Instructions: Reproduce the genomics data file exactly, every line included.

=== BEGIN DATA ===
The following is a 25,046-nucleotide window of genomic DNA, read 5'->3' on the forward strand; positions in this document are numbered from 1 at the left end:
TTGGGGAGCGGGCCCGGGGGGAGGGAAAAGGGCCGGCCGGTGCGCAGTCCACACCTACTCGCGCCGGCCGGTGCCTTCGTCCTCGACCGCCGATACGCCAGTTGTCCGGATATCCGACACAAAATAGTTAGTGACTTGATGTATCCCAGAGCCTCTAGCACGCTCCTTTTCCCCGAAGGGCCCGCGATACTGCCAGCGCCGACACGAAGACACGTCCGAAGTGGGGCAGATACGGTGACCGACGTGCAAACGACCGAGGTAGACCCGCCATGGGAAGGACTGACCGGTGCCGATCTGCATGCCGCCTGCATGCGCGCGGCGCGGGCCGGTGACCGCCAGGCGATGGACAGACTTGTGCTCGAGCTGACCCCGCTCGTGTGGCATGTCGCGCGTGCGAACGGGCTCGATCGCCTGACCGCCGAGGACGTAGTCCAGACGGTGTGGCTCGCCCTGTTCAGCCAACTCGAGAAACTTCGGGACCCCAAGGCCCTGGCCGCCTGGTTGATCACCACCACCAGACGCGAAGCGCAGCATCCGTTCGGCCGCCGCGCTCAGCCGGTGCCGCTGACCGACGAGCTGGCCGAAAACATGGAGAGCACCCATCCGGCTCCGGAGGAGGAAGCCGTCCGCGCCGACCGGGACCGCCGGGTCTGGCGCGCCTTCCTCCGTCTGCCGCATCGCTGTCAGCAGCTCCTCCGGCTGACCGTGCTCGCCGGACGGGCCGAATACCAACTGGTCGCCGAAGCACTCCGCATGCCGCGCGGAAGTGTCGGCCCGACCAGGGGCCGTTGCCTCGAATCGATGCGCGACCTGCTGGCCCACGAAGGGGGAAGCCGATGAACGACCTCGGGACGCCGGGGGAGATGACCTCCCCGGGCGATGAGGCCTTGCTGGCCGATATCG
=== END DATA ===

The following is a 25,046-nucleotide window of genomic DNA, read 5'->3' on the forward strand; positions in this document are numbered from 1 at the left end:
TTGGGGAGCGGGCCCGGGGGGAGGGAAAAGGGCCGGCCGGTGCGCAGTCCACACCTACTCGCGCCGGCCGGTGCCTTCGTCCTCGACCGCCGATACGCCAGTTGTCCGGATATCCGACACAAAATAGTTAGTGACTTGATGTATCCCAGAGCCTCTAGCACGCTCCTTTTCCCCGAAGGGCCCGCGATACTGCCAGCGCCGACACGAAGACACGTCCGAAGTGGGGCAGATACGGTGACCGACGTGCAAACGACCGAGGTAGACCCGCCATGGGAAGGACTGACCGGTGCCGATCTGCATGCCGCCTGCATGCGCGCGGCGCGGGCCGGTGACCGCCAGGCGATGGACAGACTTGTGCTCGAGCTGACCCCGCTCGTGTGGCATGTCGCGCGTGCGAACGGGCTCGATCGCCTGACCGCCGAGGACGTAGTCCAGACGGTGTGGCTCGCCCTGTTCAGCCAACTCGAGAAACTTCGGGACCCCAAGGCCCTGGCCGCCTGGTTGATCACCACCACCAGACGCGAAGCGCAGCATCCGTTCGGCCGCCGCGCTCAGCCGGTGCCGCTGACCGACGAGCTGGCCGAAAACATGGAGAGCACCCATCCGGCTCCGGAGGAGGAAGCCGTCCGCGCCGACCGGGACCGCCGGGTCTGGCGCGCCTTCCTCCGTCTGCCGCATCGCTGTCAGCAGCTCCTCCGGCTGACCGTGCTCGCCGGACGGGCCGAATACCAACTGGTCGCCGAAGCACTCCGCATGCCGCGCGGAAGTGTCGGCCCGACCAGGGGCCGTTGCCTCGAATCGATGCGCGACCTGCTGGCCCACGAAGGGGGAAGCCGATGAACGACCTCGGGACGCCGGGGGAGATGACCTCCCCGGGCGATGAGGCCTTGCTGGCCGATATCG